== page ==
In fact, the sector is starting to attract attention from startups “across the Pond” who see the American anti-drone business-scape as the next tech frontier.
“2016 will be really important in terms of [anti-drone] industry acceptance,” co-founder Jörg Lamprecht told DC Inno, adding that the world was “just one major incident away from a huge, huge impact for the industry and global drone protection as a whole.”
Dedrone offers clients a multi-sensor, ground-based solution that detects and identifies drones via video and audio sensors and “based on multiple parameters such as noise, shape, and movement patterns, it provides the industry’s most reliable detection of all types of drones,” a company press release states.
Dedrone’s primary product, DroneTracker, is equipped with an industrial standard HD camera and audio sensors that interact with a cloud-computing, “drone DNA” database which collects and cross-references sound signatures from several drone models and updates automatically as new models are entered.
“Depending on the model of the drone detected within the parameters, a client will know what sort of mission that the perpetrator hopes to accomplish,” states DC Inno writer Chris Bing. “If, for example, a larger drone capable of package delivery/drop-off is detected, then a client can react to the alert differently than if this hypothetical drone is small in nature; and is likely commissioned for surveillance efforts.”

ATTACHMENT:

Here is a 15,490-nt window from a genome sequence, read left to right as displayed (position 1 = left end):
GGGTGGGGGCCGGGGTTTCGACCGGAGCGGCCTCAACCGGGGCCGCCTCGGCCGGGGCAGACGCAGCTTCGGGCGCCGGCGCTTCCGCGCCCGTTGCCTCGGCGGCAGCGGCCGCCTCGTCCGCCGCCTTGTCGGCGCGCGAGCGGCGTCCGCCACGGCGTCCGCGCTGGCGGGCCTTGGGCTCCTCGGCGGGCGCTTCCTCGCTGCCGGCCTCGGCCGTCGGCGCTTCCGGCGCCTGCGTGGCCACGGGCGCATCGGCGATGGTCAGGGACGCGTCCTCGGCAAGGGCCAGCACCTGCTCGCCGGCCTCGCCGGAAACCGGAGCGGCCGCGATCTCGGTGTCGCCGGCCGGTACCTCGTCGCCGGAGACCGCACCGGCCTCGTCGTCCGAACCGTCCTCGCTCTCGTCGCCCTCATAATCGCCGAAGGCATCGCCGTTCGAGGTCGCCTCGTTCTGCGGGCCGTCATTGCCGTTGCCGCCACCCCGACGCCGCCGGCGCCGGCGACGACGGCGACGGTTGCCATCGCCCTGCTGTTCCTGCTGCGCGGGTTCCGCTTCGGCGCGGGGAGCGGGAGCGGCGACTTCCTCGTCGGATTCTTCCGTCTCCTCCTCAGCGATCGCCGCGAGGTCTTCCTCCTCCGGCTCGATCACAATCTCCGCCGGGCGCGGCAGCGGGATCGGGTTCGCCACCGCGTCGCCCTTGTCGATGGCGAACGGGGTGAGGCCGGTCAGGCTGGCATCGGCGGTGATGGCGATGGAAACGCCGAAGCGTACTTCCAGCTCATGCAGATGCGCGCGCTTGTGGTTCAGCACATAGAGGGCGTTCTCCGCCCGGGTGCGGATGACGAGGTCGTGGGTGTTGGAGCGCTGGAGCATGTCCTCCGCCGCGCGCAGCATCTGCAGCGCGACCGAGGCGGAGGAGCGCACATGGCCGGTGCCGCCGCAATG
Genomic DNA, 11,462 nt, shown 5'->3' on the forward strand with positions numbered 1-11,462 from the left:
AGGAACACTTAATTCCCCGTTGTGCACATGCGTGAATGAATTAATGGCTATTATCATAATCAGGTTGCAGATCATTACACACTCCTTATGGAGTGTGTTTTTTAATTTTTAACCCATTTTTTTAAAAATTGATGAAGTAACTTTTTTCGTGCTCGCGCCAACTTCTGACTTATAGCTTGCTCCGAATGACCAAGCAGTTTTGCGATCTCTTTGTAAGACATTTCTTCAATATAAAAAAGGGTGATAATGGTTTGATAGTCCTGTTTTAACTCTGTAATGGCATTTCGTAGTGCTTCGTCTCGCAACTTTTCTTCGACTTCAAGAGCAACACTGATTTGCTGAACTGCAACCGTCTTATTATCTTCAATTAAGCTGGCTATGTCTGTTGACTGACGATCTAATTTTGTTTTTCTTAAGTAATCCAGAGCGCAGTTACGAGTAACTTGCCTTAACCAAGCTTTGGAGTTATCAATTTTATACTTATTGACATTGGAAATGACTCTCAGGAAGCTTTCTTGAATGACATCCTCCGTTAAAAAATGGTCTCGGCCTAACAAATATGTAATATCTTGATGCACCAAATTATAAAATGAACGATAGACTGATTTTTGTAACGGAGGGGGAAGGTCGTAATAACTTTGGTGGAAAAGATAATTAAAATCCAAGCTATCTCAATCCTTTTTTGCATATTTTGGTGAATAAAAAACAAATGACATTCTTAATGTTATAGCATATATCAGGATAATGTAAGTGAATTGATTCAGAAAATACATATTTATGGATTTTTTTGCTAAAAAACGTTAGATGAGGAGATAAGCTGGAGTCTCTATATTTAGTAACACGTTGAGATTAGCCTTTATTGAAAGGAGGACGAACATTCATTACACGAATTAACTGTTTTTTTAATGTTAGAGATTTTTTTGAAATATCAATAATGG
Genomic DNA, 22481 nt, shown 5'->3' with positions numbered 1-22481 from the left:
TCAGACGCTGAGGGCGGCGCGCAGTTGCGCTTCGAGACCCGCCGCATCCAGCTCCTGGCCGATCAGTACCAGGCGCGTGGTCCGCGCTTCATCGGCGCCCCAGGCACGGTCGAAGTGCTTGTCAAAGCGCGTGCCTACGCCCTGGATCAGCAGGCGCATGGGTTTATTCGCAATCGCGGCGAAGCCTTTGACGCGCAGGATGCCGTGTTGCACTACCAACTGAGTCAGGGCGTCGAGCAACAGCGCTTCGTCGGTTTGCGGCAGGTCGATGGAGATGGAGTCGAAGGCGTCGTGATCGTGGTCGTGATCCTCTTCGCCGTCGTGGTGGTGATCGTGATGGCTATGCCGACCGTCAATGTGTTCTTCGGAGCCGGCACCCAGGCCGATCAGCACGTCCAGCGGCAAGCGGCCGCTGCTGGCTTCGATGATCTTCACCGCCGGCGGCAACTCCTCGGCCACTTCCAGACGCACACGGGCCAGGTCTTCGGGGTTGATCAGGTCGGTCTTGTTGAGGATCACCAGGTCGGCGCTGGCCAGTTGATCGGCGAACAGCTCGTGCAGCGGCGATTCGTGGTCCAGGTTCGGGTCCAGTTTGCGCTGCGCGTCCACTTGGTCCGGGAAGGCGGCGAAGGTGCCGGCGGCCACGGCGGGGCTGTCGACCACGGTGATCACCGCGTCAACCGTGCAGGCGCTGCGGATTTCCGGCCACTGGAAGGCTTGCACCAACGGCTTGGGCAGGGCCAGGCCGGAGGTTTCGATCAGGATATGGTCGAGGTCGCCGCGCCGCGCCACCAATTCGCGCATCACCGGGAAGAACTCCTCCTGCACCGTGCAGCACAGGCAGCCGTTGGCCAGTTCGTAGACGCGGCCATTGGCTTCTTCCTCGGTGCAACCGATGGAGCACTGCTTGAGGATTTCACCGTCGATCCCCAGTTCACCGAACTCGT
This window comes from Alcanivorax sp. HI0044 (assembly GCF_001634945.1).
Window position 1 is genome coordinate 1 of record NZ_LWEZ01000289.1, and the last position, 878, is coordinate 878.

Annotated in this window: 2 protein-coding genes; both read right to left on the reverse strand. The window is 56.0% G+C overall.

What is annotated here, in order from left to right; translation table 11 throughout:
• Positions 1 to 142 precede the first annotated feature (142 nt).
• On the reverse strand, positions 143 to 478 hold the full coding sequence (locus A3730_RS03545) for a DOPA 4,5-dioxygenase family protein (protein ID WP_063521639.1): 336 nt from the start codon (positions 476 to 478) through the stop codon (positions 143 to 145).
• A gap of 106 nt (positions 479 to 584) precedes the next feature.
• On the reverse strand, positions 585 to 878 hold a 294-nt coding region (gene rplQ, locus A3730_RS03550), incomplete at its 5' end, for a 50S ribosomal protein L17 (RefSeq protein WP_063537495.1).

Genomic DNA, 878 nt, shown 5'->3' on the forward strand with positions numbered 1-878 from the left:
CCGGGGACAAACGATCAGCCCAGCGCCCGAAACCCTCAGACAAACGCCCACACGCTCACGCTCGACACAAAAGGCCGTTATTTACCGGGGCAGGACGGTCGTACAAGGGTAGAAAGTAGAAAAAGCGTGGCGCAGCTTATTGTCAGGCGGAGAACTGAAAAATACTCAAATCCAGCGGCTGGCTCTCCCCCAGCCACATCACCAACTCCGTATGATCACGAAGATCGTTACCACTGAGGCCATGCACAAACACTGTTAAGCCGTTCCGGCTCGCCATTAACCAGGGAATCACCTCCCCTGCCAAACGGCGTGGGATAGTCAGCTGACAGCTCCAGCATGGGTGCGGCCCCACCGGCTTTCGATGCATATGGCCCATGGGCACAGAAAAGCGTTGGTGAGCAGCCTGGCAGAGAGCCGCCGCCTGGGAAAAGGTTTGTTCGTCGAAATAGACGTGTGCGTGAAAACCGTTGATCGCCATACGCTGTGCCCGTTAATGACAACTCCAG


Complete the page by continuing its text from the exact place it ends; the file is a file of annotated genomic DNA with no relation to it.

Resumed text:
“Once detected, Dedrone technology allows prisons and other facilities to react quickly, gathering contraband, locking down jail cells, and looking for pilots close by,” Lamprecht said. “The system not only provides real time video of the incident, but records the threat for video evidence.”
And, Dedrone’s success is attracting the attention of the VC community. Last year, the company raised $2.9 million in start-up funding, including venture capital investor Target Partners and successful security entrepreneur Tom Noonan (Internet Security Systems, JouleX).
Jason is a longstanding contributor to DroneLife with an avid interest in all things tech. He focuses on anti-drone technologies and the public safety sector; police, fire, and search and rescue.
Beginning his career as a journalist in 1996, Jason has since written and edited thousands of engaging news articles, blog posts, press releases and online content.